These last few months have seen violence and hate perpetrated repeatedly by destructive, misguided and often disturbed people against those who should never have been the victims of such random violence; Whether it be a picnic primarily of Christians in Pakistan, a church or mosque in Northern Nigeria, the massacres in Paris, the horrendous daily attacks in Afghanistan and Iraq, the killing last year of 2 military personnel in Canada, or the more than daily multiple instances of violence in the United States, culminating in the largest mass shooting in recent American history in the LGBT community in Orlando this last Sunday morning. It matters not one’s faith, age, or orientation in the gun or bomb sights of someone’s hate.
All Christians of every stripe should stand with those who have lost loved ones as with our Lord and Saviour Jesus Christ who gave Himself up to the nations and cruelty of evil folk and went so far as to heal the ear of the high priest’s servant that Peter had torn asunder. We refuse to be selective about who we grieve for and whose loss and suffering we decry. We do not choose whether we love all of God’s people, those who He has created; or whether we love, advocate and care for just some. However, we are tempted to be selective. It is somewhat understandable that only when we see violence through personal experience are we seized by it, challenged by it, and even frightened by it.
Let me share 2 personal examples. First, when our then 18-year-old daughter went on a mission trip well over a dozen years ago she arrived at an airport in an area that was known for its kidnapping of young women for various disturbing purposes. We suspected that she had taken a taxi when she landed (many of which were unregulated in this particular nation). We were not able to contact her nor did we hear from her for 24 hours. I cannot begin to describe for you the meaning of that kind of fear that overwhelmed us for her safety. Secondly, on July 7, 2005 when 52 people were killed in train and bus bombings in London, England, our son was travelling across the city of London from one airport to another. We didn’t know where in the city he had been and whether he had made it across town safely… In the end he did.
All grief, outrage and righteous indignation becomes personal at some point. That is certainly true for those in Orlando this week, for those in Manchester, England marking the 20th anniversary of the Irish Republican Army bombing injuring 212 people, and for those remembering the Boston Marathon bombing. The memories of the maimed, the injured, and those who grieve the dead don’t fade as easily as media headlines in our collective memories. It is clear from God’s perspective one human being is no different from another, and that that needs to be said is in and of itself a challenge. The lessons we are learning include the following: Don’t disproportionately care for the suffering or death of one group over another. God doesn’t differentiate; Neither should we. (It always disturbed me that the 2004 tsunami in Thailand was widely reported because the death included westerners, neighbours, co-workers and their kids, but in the previous year over a quarter of a million people died in central China without a whimper from the western press.) Whatever boat we’re on, if we ourselves seek to be included in God’s grace, love, and care, we had better make sure that we extend to others what has been given to us. We do so in light of Christ’s forgiveness of Peter but also the rather important parable of the unforgiving servant. Bruce Clemenger, President of the Evangelical Fellowship of Canada, wrote a message of condolence on Twitter:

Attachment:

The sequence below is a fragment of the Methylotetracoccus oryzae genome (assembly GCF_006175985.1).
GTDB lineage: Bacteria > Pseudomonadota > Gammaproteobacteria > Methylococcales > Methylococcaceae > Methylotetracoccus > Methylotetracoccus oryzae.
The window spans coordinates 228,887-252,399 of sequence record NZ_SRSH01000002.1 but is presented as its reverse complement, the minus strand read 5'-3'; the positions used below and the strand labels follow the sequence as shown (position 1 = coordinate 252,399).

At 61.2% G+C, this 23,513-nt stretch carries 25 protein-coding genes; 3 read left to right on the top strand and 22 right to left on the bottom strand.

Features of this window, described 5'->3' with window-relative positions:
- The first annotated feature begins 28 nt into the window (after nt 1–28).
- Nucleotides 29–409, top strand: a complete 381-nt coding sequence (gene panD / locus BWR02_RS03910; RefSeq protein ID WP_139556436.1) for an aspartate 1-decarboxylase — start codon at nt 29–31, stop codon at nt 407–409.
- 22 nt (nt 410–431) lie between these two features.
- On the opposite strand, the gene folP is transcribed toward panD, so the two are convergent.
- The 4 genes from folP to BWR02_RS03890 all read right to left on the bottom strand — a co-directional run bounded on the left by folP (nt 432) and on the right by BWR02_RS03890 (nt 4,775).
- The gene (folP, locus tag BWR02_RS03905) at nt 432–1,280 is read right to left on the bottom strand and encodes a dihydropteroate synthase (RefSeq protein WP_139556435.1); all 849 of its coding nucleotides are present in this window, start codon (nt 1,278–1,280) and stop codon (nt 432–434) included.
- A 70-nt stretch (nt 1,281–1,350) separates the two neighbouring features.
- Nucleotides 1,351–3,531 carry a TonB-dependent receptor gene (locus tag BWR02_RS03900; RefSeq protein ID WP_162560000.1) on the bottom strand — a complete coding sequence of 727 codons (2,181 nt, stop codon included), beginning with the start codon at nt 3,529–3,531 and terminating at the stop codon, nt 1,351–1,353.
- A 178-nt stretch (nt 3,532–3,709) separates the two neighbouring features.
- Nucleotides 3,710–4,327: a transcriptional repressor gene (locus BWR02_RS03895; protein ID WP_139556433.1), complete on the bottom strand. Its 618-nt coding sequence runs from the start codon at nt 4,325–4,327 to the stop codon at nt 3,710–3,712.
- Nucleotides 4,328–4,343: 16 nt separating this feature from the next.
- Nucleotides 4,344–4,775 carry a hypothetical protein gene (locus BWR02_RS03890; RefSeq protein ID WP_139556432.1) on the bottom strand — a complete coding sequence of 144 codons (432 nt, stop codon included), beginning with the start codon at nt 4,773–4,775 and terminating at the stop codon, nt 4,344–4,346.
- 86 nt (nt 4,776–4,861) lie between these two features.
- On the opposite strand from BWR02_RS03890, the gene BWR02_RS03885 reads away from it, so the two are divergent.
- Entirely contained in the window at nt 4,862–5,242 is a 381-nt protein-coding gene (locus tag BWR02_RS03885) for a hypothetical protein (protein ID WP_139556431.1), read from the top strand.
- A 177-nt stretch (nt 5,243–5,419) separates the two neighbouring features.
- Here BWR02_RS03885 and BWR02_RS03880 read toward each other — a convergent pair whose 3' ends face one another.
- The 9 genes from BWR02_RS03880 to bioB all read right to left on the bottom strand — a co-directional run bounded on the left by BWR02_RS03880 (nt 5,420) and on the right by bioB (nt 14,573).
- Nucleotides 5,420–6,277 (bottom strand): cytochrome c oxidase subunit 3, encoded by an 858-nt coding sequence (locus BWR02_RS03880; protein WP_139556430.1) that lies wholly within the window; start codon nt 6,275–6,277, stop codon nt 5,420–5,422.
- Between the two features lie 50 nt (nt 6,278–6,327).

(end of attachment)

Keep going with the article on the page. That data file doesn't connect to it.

“My sympathy and prayers for the victims and family and friends of those who lost loved ones in terrible shootings in Orlando. I hope that is the response of all Christians, but sadly, some need reminding.”
Pray for people. Practice it. Be both a peacemaker and peacekeeper.
Notes from the Family: Tammy Klassen has just told me that SERVE 2016, which will be hosted by Emmanuel Baptist Church in Victoria, BC this July has for the first time gone over 300 registrants. Also, most particularly exciting, there are equal numbers of males and females.
Unhelpful quote or paraphrase of the week: “He had a mind like a steel trap. Easily sprung and hard to reset.”